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The Teacher of Righteousness and His Enemies, F.F. Bruce, Second Thoughts on the Dead Sea Scrolls, Paternoster Press, London 1956.

The Dead Sea Scrolls
A comprehensive scheme of Biblical interpretation such as the Qumran community followed is not likely to have arisen by accident. It bears the impress of an original mind, and we are told quite plainly whose mind this was.

The Teacher in the Community Documents

The Zadokite Admonition tells how a righteous remnant of the people of Israel, probably in the second century before Christ, realized that they were involved in the general national apostasy, and decided to renew the ancient covenant with the God of their fathers. But for some time they were uncertain what course of life they should adopt in order to maintain their loyalty to the covenant. After twenty years, however, God raised up a “Teacher of Righteousness” who taught them the true way of life. Not only so, but this Teacher of Righteousness was given special insight into the purpose of God, so that he was able to make known to the “last generations” what God was going to accomplish in the “last generation.” And it was evidently to the Teacher of Righteousness that our community owed its distinctive interpretation of Old Testament prophecy, as well as its organization by camps like a miniature Israel in the wilderness, its rigorous discipline and its expectation of the near advent of the day of the Lord.

With this agrees much of what is said about the Teacher of Righteousness in the Habakkuk commentary found in Cave 1. As we have seen, the warnings of judgment in Habakkuk’s oracle are directed by the commentator against those who refuse to believe “that which the Teacher of Righteousness had told them from the mouth of God.” And when the commentator goes on to denounce those covenant-breakers “who will not believe when they hear all that is coming upon the last generation from the mouth of the priest into whose heart God has put wisdom, to interpret all the words of His servants the prophets through whom He foretold what was to come upon His people and upon His land,” we naturally understand by the “priest” either the Teacher of Righteousness in person or else (less probably) someone who perpetuated his interpretation of Scripture after his decease. In one place in the Zadokite Work the Teacher of Righteousness (for it can hardly be anyone else) is referred to as “the Expounder of the Law” who took a leading part among those “who turned from impiety in Israel and went out of the land of Judah and sojourned in the land of Damascus” (i.e. the wilderness retreat of the community); and we have already seen how suitable a title “the Expounder of the Law” would be for a priest who discharged his duties faithfully.1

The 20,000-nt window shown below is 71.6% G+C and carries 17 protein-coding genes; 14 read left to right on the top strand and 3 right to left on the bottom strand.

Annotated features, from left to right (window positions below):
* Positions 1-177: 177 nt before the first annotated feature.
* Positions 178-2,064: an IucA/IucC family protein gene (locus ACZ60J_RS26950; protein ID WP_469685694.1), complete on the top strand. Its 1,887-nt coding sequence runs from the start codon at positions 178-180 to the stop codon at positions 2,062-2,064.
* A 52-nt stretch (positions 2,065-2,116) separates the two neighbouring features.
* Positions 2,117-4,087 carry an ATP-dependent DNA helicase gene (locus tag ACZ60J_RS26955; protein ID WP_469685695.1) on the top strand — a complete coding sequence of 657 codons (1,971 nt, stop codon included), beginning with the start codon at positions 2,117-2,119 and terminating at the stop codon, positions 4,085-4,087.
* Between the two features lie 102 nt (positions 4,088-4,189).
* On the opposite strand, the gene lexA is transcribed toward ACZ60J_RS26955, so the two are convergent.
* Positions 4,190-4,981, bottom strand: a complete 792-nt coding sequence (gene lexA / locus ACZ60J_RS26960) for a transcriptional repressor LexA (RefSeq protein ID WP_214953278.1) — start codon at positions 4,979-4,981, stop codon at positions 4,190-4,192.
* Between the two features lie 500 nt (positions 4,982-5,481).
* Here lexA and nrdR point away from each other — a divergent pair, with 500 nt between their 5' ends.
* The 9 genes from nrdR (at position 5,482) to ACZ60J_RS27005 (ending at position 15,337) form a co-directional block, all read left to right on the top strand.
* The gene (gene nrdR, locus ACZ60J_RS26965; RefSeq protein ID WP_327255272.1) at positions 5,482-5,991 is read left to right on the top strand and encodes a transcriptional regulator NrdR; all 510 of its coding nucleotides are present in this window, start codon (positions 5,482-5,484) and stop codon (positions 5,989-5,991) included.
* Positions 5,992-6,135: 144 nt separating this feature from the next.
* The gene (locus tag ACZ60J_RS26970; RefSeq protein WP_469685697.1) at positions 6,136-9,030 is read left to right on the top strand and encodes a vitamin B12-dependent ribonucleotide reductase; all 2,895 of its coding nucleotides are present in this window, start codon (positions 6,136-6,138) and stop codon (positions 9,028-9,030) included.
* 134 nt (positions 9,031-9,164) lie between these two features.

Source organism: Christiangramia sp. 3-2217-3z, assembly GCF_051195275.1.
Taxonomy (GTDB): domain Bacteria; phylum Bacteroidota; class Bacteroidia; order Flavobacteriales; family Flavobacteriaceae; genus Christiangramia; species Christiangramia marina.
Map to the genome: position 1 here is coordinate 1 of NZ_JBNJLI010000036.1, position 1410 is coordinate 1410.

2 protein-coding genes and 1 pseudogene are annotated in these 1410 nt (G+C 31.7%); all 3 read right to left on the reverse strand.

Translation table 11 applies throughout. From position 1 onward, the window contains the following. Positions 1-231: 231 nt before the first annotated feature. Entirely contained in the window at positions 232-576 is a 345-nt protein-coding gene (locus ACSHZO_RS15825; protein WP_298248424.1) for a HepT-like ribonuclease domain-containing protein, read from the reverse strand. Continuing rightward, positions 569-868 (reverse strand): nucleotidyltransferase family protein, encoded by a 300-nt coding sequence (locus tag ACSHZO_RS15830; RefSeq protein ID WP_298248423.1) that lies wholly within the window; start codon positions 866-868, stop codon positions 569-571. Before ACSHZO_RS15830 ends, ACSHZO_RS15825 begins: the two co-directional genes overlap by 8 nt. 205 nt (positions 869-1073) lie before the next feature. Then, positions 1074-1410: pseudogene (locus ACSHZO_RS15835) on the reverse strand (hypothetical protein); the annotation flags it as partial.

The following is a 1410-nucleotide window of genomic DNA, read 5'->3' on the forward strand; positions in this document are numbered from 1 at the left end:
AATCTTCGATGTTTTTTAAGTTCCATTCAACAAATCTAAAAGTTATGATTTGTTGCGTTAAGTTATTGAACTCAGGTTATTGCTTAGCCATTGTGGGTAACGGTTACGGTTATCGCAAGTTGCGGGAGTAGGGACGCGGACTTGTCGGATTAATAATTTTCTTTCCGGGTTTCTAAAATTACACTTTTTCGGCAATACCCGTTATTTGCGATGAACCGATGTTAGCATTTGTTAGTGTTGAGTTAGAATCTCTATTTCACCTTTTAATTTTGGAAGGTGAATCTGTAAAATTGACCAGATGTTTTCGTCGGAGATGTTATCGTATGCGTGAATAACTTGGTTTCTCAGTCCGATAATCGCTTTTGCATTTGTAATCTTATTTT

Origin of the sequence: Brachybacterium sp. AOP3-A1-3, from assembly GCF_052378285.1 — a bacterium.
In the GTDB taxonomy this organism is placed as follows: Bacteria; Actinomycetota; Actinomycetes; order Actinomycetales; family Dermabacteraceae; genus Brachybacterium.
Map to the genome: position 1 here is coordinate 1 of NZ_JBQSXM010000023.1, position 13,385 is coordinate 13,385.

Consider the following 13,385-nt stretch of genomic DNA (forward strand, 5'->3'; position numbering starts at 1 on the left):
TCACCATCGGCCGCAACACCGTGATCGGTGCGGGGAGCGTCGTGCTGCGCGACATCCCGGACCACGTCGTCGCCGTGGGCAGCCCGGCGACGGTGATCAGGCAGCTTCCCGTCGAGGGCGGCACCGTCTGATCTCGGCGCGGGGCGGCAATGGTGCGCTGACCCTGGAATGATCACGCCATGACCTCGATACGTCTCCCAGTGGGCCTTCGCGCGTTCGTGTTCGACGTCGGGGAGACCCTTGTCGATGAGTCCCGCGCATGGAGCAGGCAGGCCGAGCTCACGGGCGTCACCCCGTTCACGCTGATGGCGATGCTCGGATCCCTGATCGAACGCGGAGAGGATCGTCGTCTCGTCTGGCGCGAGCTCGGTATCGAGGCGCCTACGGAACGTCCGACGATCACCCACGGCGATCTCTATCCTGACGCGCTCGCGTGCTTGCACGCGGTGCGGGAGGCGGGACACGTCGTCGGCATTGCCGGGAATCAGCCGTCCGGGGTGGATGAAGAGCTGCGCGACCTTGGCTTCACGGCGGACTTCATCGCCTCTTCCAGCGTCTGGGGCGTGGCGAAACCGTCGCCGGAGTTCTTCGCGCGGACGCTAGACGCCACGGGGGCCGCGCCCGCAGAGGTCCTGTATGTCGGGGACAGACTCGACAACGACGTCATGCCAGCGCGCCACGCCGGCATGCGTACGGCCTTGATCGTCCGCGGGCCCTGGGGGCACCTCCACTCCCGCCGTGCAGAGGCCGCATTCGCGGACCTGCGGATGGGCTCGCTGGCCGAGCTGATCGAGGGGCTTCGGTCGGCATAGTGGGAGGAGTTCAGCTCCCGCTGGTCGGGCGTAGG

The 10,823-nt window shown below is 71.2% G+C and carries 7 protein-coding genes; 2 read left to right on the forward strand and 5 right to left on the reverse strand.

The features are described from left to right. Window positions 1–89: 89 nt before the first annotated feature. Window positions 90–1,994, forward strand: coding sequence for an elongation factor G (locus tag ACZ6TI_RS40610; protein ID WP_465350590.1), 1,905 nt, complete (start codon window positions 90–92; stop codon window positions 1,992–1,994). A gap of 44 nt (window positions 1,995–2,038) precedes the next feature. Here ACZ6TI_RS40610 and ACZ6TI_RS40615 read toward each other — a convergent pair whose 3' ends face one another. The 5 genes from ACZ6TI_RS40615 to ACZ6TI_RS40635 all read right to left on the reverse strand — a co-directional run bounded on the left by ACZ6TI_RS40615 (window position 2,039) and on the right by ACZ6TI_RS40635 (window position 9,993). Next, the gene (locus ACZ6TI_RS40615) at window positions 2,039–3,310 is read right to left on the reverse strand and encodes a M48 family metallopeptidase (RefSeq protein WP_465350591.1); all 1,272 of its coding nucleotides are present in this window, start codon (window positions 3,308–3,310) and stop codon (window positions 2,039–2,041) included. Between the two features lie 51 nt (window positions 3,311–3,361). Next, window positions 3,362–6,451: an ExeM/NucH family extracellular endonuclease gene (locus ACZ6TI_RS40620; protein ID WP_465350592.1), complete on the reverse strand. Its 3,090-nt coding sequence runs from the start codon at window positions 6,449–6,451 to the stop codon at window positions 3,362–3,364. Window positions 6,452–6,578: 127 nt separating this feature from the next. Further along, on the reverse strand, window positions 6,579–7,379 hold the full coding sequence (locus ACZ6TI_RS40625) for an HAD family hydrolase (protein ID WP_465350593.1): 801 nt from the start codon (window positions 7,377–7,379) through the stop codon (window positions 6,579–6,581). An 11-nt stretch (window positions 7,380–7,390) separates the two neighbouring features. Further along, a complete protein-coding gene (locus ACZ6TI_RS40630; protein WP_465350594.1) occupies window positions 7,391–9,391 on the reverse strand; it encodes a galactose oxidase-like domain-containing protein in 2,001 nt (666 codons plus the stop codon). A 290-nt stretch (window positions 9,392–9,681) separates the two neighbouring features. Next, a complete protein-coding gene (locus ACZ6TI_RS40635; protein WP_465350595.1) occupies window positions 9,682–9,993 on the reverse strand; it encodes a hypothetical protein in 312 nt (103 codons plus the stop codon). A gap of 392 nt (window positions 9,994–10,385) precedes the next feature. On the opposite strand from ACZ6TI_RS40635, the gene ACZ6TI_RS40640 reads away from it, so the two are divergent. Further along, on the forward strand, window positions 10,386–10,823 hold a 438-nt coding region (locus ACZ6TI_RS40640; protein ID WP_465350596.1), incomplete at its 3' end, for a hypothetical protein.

In Hab. 2- 1-2 the prophet describes how, in his perplexity to comprehend the purpose of God, he determined to wait for the further light that might come with the unfolding of God’s purpose in history, and received a fresh assurance from God that the final vindication of righteousness would not be long delayed. “I will take my stand to watch, and station myself on the tower, and look forth to see what he will say to me, and what I will answer concerning my complaint. And the LORD answered me- ‘ Write the vision; make it plain upon tablets, so he may run who reads it….’” Here is the commentator’s interpretation of this passage-

God told Habakkuk to write the things that were to come upon the last generation, but the fulfilment of the appointed time He did not make known to him. And as for the words, “so that he may run who reads it,” their interpretation concerns the Teacher of Righteousness, to whom God made known all the mysteries of the words of His servants the prophets.

That is to say, Habakkuk was enabled to foresee what was going to happen in the end-time, but he was not told when the end-time would arrive. But when the Teacher of Righteousness arose, God revealed to him that the end-time was at hand, and showed him how the predictions of Habakkuk and the other prophets were about to be fulfilled. For, it was believed, all the prophets had spoken of the end-time rather than of their own days. If Isaiah, for example, announced the downfall of the enemy of the people of God in the words, “And the Assyrian shall fall by a sword, not of man; and a sword, not of man, shall devour him” (Isa. 31- 6), he was not so much referring to the overthrow of Sennacherib’s army in his own day (701 B.C.) as to the defeat of the Kitti’im by the sons of light at the end of the age. In fact, the words which Peter the apostle used of the foundation-events of Christianity could equally well have been used by the exegetes of Qumran to express their own belief- “Moses… and all the prophets who have spoken, from Samuel and those who came afterwards, also proclaimed these days” (Acts 3- 22, 24).